Kenya: How Technology Transformed Kenyans Into a Nation of Election Monitors

Two weeks ago, on 4 March, millions of Kenyans lined up to vote in the country's first national elections since the disputed poll of December 2007.

Back then, allegations of rigging triggered months of post-election violence in which 1,400 people were killed and half a million were displaced.

To the relief of many, this year's election has not seen a repeat of this inter-ethnic violence so far, and many have been attempting to examine why.

Some have pointed to the public calls for peace by candidates themselves; some credit the International Criminal Court's indictment of high-level figures implicated in the 2007/8 violence; some see the new constitution in 2010 which reformed electoral laws and reformed the judiciary as crucial; some thank Kenya's self-censoring media; and some see the ethnic coalition of presidential victor Uhuru Kenyatta and his running mate William Ruto as key.

The truth is no doubt that all those factors combined, alongside some other issues, contributed to the relative lack of violence. But one other crucial issue should also be credited: the use of technology.

As Angela Crandall, Research Manager at iHub Research and leader of the Umati project, told Think Africa Press, "much of traditional media became controlled by the state machinery [in 2007/8]. There was no way for the citizens to get the truth from the ground." Five years on, Kenyans made sure things were markedly different.

Beware the haters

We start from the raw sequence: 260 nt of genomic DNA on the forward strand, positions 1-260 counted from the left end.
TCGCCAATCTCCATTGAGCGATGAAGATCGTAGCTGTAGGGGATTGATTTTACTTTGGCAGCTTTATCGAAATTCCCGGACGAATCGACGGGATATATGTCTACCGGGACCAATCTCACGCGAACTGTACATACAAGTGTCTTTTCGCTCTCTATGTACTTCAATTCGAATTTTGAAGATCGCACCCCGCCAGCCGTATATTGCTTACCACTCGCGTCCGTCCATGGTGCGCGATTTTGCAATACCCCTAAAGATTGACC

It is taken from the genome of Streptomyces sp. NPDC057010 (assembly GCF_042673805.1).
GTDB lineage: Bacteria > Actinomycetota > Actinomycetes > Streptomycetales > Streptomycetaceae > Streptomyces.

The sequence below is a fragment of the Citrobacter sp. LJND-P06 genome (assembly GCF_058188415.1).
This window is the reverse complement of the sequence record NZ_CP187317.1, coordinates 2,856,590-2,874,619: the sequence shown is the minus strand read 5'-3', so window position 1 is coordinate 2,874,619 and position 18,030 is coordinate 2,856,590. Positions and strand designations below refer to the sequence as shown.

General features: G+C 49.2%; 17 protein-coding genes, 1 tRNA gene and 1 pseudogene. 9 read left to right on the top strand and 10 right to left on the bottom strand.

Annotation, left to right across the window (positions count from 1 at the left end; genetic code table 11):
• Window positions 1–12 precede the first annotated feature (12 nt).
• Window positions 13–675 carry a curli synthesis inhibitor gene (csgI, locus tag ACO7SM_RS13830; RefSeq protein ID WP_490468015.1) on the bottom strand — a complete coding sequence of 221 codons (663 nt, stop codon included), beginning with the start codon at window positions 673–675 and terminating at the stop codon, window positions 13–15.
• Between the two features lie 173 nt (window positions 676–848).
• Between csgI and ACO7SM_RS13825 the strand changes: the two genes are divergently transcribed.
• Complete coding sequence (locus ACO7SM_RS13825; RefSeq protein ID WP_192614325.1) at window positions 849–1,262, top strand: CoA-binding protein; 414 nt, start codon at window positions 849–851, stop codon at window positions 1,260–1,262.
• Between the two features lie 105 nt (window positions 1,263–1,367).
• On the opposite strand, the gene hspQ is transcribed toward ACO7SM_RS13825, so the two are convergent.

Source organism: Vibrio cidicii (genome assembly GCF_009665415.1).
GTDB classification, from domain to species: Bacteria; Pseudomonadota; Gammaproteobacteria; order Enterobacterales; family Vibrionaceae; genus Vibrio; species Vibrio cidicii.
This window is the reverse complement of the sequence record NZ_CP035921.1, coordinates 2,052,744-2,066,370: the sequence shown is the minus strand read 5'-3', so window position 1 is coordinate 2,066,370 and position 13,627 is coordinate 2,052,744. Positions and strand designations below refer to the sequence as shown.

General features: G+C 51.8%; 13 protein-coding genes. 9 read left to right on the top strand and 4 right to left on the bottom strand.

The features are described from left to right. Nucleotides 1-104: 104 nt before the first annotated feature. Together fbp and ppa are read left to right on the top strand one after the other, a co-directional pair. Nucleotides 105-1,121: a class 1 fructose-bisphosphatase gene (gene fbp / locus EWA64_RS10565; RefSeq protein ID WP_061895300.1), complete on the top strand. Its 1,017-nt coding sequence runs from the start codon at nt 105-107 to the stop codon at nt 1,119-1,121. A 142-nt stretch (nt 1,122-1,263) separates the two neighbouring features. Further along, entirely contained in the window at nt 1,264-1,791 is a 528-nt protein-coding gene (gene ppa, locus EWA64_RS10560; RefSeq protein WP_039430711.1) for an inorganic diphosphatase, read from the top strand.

Kenya has a mobile phone saturation rate of 93% and is famous for its innovative mobile applications such as mobile money platform M-PESA and agricultural apps iCow and M-Farm.

The widespread dissemination and use of technology in the county can be seen in Kenyans' considerable presence on global social media platforms and by the fact that the Twitter hash tag #KenyaDecides was trending worldwide on Election Day.

Tapping into this, technological innovations in 2013 helped foster civic participation, transparency, and accountability. Non-governmental initiatives bolstered the reporting process; while citizens across SMS, Twitter and the internet were involved in proactively disseminating information and messages of peace.

During the 2007/8 violence, Erik Hersman, Juliana Rotich, and David Kobia created Ushahidi ('testimony'), a platform that allowed Kenyans to report incidents of violence using their mobile phones.

The Ushahidi platform went on to be used around the world in various crisis situations and also formed the basis for the development of similar initiatives such as Umati ('crowd').

Umati is hate speech monitoring tool that started six months prior to the Kenyan elections in September 2012. According to Crandall who heads the project, Umati aimed to "increase people's awareness of why speech is potentially dangerous and aims to give people guidance around what hate speech is".

Umati worked by aggregating potentially dangerous language then using human monitors (speakers of English, Kiswahili, Somali, and five local Kenyan languages) to search for instances of real hate speech.

Once found, cases were categorised as 'offensive', 'moderately dangerous', or 'extremely dangerous' based on their potential to incite violence.

Umati then countered such messages through various means such as the Twitter hash tag #NipeUkweli ('give me the truth') which was aimed at educating citizens on how to combat hate speech, and the dissemination of online and printed materials detailing how to document, deal with, and debunk messages of hate.